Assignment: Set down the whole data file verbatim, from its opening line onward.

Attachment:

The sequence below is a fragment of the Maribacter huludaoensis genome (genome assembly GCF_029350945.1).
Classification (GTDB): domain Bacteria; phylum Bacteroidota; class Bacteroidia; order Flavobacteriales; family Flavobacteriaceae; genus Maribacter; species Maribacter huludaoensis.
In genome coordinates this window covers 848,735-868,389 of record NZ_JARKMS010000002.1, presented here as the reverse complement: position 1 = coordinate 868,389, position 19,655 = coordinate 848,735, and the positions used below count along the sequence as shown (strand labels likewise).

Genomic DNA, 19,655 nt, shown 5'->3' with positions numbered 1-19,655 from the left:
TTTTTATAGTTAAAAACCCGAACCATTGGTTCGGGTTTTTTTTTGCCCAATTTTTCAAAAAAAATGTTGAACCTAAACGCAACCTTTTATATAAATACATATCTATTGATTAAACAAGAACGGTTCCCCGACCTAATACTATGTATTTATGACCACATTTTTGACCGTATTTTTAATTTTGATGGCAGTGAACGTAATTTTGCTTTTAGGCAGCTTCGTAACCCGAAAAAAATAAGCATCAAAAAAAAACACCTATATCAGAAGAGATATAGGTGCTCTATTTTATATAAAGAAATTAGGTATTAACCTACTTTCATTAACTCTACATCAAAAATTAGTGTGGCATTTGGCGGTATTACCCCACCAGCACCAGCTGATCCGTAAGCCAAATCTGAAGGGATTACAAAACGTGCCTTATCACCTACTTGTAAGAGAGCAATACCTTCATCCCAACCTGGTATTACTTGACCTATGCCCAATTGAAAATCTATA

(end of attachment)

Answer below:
The sequence below is a fragment of the Maribacter huludaoensis genome (genome assembly GCF_029350945.1).
Classification (GTDB): domain Bacteria; phylum Bacteroidota; class Bacteroidia; order Flavobacteriales; family Flavobacteriaceae; genus Maribacter; species Maribacter huludaoensis.
In genome coordinates this window covers 848,735-868,389 of record NZ_JARKMS010000002.1, presented here as the reverse complement: position 1 = coordinate 868,389, position 19,655 = coordinate 848,735, and the positions used below count along the sequence as shown (strand labels likewise).

Genomic DNA, 19,655 nt, shown 5'->3' with positions numbered 1-19,655 from the left:
TTTTTATAGTTAAAAACCCGAACCATTGGTTCGGGTTTTTTTTTGCCCAATTTTTCAAAAAAAATGTTGAACCTAAACGCAACCTTTTATATAAATACATATCTATTGATTAAACAAGAACGGTTCCCCGACCTAATACTATGTATTTATGACCACATTTTTGACCGTATTTTTAATTTTGATGGCAGTGAACGTAATTTTGCTTTTAGGCAGCTTCGTAACCCGAAAAAAATAAGCATCAAAAAAAAACACCTATATCAGAAGAGATATAGGTGCTCTATTTTATATAAAGAAATTAGGTATTAACCTACTTTCATTAACTCTACATCAAAAATTAGTGTGGCATTTGGCGGTATTACCCCACCAGCACCAGCTGATCCGTAAGCCAAATCTGAAGGGATTACAAAACGTGCCTTATCACCTACTTGTAAGAGAGCAATACCTTCATCCCAACCTGGTATTACTTGACCTATGCCCAATTGAAAATCTATA